0. Recommendation

This is totally a personal opinion, but I recommend you to use R Markdown when you write up your solutions that contain some R codes. R Markdown is an authoring framework which allows you to easily make reproducible documents in various formats (e.g., PDF (LaTeX), HTML, Word, PowerPoint). And a whole bunch of free official resources are available online:

There are also many extensions that are usuful, too (e.g., bookdown, rticle, blogdown). BUT, you don’t have to feel forced to use R Markdown for the submission. It’s true that the initial learning or switching cost is not small. Rather, I really want you guys to focus on the materials and don’t want you to be distracted by the oft-frustrating learning process. Any format is fine (as far as I can tell what’s written). But, if you are going to do serious research using R in the future, R Markdown is definitely one of, if not the best tools to use.

1. Data for this session


We will use a smaller dataset resampled from the original dataset for the Problem Set 2. Do NOT use this smaller dataset for your actual solutions.


CLICK HERE TO DOWNLOAD THE SAMPLE DATA




Import data. This sample data is a bit differenct from the original one. You might need a small cleaning process for the original one.

mydata <- read.csv("sample.csv")




2. (a) Balance check


Basically, there are two ways:

  1. Calculate the means and SDs of pre-treatment covariates by control and treatment groups.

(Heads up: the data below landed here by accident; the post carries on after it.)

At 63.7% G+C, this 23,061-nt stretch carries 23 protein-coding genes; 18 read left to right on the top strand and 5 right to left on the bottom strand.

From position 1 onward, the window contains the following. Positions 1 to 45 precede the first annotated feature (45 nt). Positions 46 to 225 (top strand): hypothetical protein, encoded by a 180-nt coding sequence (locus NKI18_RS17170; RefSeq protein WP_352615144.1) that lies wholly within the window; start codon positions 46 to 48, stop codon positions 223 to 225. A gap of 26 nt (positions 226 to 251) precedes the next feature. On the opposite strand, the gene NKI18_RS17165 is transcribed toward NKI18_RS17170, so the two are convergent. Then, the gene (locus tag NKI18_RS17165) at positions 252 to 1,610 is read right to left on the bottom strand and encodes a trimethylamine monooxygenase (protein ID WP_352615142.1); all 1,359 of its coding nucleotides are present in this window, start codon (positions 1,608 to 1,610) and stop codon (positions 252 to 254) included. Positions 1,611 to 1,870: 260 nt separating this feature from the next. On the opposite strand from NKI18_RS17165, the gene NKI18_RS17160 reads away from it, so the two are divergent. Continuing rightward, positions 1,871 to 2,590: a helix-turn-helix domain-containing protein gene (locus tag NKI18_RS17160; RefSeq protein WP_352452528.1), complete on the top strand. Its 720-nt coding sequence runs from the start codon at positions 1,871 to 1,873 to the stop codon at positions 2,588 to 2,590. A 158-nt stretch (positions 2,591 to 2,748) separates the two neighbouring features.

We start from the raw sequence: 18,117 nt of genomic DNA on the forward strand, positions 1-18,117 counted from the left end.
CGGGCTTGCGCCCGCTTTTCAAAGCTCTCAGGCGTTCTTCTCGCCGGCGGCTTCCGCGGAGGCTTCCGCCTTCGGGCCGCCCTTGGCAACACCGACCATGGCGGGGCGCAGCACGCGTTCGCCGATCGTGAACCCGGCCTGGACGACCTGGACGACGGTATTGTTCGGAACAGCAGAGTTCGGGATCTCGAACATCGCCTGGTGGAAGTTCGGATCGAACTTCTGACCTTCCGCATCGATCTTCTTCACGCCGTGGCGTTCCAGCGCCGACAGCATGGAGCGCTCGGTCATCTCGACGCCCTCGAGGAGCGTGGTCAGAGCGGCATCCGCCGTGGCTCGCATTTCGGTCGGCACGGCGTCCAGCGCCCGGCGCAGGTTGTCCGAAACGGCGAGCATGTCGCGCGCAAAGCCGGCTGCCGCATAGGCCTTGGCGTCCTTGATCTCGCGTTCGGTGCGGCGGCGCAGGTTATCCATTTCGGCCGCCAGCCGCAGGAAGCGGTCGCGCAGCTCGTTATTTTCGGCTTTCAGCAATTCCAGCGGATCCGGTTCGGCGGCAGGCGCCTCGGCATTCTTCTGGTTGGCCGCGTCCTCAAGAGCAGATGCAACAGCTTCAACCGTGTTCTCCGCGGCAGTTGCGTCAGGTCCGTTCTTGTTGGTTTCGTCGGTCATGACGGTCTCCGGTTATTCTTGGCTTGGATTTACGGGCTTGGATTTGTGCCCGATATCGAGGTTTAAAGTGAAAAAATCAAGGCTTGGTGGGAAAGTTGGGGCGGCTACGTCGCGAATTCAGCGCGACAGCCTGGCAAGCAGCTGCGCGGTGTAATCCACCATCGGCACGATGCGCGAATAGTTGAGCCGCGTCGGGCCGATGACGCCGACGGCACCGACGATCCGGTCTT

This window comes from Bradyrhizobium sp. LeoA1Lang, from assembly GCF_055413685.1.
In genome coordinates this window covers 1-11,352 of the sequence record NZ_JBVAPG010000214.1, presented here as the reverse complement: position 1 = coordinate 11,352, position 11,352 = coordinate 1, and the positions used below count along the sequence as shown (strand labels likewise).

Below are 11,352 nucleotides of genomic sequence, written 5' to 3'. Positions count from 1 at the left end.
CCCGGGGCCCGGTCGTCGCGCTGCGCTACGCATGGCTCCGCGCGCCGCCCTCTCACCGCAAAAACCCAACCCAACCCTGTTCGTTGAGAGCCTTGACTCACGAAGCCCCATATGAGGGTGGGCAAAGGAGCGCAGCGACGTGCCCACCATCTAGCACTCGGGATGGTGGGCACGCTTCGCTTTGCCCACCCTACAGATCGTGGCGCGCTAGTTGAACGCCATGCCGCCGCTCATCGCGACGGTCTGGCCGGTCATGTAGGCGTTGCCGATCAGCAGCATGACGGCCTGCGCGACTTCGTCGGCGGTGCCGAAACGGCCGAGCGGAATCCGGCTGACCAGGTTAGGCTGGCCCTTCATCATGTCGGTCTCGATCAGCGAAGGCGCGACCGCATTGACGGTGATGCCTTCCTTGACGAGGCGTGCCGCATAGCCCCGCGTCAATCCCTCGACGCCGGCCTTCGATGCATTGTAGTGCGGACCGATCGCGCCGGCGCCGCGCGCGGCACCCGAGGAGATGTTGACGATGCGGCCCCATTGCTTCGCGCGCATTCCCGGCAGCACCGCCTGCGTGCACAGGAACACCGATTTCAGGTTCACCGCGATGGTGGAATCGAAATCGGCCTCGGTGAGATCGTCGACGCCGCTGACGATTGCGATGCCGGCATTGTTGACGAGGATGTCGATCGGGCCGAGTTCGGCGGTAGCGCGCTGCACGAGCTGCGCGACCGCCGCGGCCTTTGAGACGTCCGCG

2. Regress the treatment status on pre-treatment covariates.

Here, let me show you how to do the latter. It’s simple. Just use the lm function.

fit1 <- lm(civic ~ female + yob, mydata)
fit2 <- lm(hawthorne ~ female + yob, mydata)
fit3 <- lm(self ~ female + yob, mydata)
fit4 <- lm(neighbor ~ female + yob, mydata)

stargazer::stargazer(fit1, fit2, fit3, fit4,
                     type = "html", # change to "latex" or "text"
                     title = "Table 1: Balance Check",
                     keep.stat = "N")
Table 1: Balance Check
Dependent variable:
civic hawthorne self neighbor
(1) (2) (3) (4)
female -0.015 0.014 -0.004 -0.011
(0.011) (0.011) (0.011) (0.011)
yob -0.0003 -0.001* -0.00001 -0.0003
(0.0004) (0.0004) (0.0004) (0.0004)
Constant 0.740 1.424* 0.123 0.657
(0.776) (0.773) (0.769) (0.755)
Observations 3,000 3,000 3,000 3,000
Note: p<0.1; p<0.05; p<0.01



Be careful when you interpret the results. Usually, we “stargaze” (ah-oh!), but we don’t when we want to check the balance.2


3. (b) Observed difference in means


Just calculate. R is really good at calculation. Way better than me. Just in case, you might find the following functions. Of course, you prefer a more “modern” way to calculate (e.g., using tidyverse), it’s totally fine. But, please don’t do crazy things such as unnecessarily wrapping C/C++ or Python to show off your computing ability ;-).

mean(mydata$voted)  # average
subset(mydata, civic == 1) # subset data such that `subset(original data, conditions)
subset(mydata, civic == 1 | hawthorne == 1) # OR (logical disjunction)
subset(mydata, civic == 1 & hawthorne == 1) # AND (logical conjunction)




4. (c) Standard errors


Recall that \[ \widehat{\text{var}(\tilde{\tau} \mid \mathcal{O})} = \frac{S_{1}^2}{n_1} + \frac{S_{0}^2}{n_0}. \] Calculate it following the definition. Don’t forget to take…?



5. (d) Regression 1


WE ALWAY REGRESS TO REGRESSION! Regression is great. It saves our life. It saves the whole world.